While Bill and Ross Spence were the sons of a winemaking father, but decided not to follow his winemaking path. They began in a ragged tin shed in West Auckland, in 1974. The wines they released from that first vintage immediately placed them amongst the leading group of innovative winemakers. Chardonnay and Gamay Teinturier were not common varieties in New Zealand at that time, and it was the first time Sauvignon Blanc had ever been produced, but they were committed to a new way.
Within a year the success of these wines was being noted. In 1975, the "Burgundy" won the first competition trophy for Matua Valley at the Royal Easter Show. A less publicized triumph was the impression the Sauvignon Blanc had made amongst the other winemakers, leading to the decision to include large quantities of this variety in the first vineyards to be planted in the now famous Marlborough region. In 1976 a new company, Matua Valley Wines Ltd was formed in partnership with another Auckland family, the Margans.
The new foundation allowed Matua Valley to put down more substantial roots, and in 1977, 25 hectares of land was purchased in the beautiful green Waikoukou Valley, 35 kilometers west of Auckland. A new winery was built on the crest of a low ridge overlooking the valley, and the first steps made towards landscaping gardens and establishing a visitors’ center were made.
Learn More About Pinot Noir
Pinot Noir (PEE-noh nwahr)
Pinot Noir is a finicky grape. It only grows in
the right climate, with the right soils and the right care. Perhaps because
it is so difficult is why it is so loved. Pinot Noir hails from Burgundy, a region known for crafting the most collectible and sought-after wines from this varietal.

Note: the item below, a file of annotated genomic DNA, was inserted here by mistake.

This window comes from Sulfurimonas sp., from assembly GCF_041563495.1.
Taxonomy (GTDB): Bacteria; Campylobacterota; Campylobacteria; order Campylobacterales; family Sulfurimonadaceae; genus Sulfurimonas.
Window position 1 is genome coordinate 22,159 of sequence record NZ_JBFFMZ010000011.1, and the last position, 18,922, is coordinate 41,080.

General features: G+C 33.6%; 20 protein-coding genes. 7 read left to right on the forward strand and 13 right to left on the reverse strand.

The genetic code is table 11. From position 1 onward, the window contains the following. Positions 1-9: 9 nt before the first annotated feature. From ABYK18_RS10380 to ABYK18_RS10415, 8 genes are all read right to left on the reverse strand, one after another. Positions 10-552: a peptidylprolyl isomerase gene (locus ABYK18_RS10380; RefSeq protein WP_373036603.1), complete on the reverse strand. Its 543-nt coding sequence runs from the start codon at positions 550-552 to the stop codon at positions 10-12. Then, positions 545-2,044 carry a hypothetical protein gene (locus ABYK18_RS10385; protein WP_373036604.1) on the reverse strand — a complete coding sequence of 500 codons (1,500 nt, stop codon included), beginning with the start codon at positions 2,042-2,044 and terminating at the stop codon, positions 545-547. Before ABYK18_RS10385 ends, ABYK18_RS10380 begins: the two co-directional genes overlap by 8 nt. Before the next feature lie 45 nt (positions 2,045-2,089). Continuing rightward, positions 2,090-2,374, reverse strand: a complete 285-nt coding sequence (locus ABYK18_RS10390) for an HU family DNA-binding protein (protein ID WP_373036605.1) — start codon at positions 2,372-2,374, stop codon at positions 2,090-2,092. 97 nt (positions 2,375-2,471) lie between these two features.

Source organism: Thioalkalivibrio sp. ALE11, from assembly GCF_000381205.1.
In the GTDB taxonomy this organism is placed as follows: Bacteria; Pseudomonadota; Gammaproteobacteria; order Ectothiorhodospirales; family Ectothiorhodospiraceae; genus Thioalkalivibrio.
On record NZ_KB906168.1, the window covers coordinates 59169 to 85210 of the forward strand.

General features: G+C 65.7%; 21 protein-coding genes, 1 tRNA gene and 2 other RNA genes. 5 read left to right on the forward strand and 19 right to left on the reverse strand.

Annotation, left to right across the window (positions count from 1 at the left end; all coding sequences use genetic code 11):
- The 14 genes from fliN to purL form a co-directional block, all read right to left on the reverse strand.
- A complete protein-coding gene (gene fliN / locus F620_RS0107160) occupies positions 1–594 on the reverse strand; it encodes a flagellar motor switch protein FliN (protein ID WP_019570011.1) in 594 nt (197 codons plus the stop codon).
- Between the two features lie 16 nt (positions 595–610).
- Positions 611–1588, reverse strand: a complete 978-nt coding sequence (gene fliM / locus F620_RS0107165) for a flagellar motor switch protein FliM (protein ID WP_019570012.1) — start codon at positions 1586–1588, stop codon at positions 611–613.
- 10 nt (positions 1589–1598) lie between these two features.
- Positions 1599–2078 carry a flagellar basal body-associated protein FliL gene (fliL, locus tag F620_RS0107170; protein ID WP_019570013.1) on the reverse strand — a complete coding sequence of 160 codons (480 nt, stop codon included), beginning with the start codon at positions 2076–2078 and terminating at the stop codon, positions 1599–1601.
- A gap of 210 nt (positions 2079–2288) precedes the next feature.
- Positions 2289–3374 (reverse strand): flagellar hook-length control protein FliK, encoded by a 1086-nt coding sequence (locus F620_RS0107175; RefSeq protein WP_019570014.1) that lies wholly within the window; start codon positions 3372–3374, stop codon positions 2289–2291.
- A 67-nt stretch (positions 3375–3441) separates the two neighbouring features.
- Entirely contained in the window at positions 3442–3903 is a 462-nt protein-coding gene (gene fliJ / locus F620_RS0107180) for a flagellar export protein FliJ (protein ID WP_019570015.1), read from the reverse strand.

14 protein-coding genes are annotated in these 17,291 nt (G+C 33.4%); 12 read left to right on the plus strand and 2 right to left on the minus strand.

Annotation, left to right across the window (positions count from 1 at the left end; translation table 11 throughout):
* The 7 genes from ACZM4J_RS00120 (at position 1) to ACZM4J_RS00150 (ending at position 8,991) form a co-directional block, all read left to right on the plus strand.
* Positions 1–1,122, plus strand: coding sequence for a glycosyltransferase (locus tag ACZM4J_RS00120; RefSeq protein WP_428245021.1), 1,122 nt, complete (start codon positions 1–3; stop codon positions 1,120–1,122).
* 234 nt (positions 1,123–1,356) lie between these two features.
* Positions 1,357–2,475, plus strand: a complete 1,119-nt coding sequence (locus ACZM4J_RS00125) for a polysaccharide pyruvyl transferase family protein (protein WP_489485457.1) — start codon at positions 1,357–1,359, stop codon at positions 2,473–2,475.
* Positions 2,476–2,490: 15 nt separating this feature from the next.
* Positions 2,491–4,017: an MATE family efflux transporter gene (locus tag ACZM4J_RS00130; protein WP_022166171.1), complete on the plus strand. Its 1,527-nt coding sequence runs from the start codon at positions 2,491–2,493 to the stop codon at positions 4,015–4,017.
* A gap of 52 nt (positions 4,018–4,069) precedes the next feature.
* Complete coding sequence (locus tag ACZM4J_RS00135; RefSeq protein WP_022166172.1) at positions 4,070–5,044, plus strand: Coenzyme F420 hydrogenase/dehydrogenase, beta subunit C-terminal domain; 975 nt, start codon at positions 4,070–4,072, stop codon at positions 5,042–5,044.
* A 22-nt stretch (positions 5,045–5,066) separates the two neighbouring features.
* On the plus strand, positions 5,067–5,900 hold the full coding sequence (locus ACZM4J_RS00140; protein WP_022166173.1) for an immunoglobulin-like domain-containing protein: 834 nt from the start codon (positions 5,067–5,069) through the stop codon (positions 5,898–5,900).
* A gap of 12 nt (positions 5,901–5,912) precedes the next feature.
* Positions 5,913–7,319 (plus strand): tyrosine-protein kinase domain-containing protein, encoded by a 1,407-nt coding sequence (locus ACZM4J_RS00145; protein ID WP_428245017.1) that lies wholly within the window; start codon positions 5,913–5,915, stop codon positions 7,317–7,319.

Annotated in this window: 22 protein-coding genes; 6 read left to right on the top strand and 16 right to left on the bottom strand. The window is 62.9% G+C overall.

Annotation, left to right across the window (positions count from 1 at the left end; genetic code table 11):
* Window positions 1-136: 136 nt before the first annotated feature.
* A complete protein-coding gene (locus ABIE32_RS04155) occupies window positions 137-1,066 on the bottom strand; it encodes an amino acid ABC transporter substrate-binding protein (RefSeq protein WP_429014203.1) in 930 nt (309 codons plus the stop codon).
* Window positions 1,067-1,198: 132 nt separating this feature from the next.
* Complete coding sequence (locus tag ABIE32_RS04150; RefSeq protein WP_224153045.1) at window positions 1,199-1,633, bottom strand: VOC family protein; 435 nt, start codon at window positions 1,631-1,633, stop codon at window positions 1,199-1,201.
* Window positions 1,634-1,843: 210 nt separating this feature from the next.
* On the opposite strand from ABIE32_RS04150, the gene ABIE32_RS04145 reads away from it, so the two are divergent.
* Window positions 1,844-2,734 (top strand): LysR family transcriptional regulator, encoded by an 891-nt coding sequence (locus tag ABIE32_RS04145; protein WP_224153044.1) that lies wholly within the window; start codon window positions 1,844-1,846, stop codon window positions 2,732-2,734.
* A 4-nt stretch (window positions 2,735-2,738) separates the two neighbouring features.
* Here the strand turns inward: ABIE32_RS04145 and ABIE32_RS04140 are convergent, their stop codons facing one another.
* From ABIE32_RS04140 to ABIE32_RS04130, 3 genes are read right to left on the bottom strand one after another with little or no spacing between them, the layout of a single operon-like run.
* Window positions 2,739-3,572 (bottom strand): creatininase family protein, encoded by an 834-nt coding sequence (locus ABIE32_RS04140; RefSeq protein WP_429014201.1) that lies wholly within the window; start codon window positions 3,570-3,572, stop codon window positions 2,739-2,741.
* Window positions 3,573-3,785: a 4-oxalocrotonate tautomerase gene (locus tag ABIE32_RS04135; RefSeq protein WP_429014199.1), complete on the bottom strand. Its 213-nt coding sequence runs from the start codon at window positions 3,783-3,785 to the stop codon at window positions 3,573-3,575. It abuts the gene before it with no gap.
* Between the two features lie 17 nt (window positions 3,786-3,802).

Not only does Pinot reign in Burgundy, it is also essential in Champagne, where it is one of the
three main grapes in creating sparkling wine. Pinot Noir mutates
easily and so there are many different clones floating around in different wine regions.
Other than Burgundy, Pinot has been successful in areas like
and lately, New
Zealand - the Central
Otago region to be exact. Burgundian Pinot Noir typically offers flavors and aromas
of red fruit, summer pudding and baking spices. As the wine matures - and great
Burgundies are able to do so for years - the flavors become more like the earth
the wine comes from- mushrooms, truffles - and the wine gains tremendous complexity.
Pinot Noir from the new world like Oregon and California typically exude stronger
fruit intensity. Some are able to reach a high level of complexity, structure
and age. Others are wonderful for drinking now with a myriad of foods. Many
may wax poetic about this grape, the reason being that Pinot Noir produces an
amazing contradiction in wine - something so delicate and subtle, yet powerful
Learn More About Marlborough, New Zealand
Sitting pretty on the northern tip of New Zealand's south island, Marlborough has become synonymous with New Zealand Sauvignon Blanc. As well it should be – Marlborough is the primary region for those delicious, citrusy, summer-lovin' wines with vibrant acidity and pungent, grassy, grapefruit flavors. Sauvignon Blanc is the main grape here; Chardonnay, Pinot Noir and Riesling are also made.
The region has well-drained alluvial loam soils, which are perfect for grape growing. The grapes receive a good deal of sunshine during the day, but recovers in the cool evenings. Marlborough's growing season is long, which helps foster the gradual, even ripening of the grapes. Not made for much aging, the Sauvignon Blancs of Marlborough are of the buy ‘em and drink ‘em class of wine. Expect little vintage variation here - quantity differs more than quality.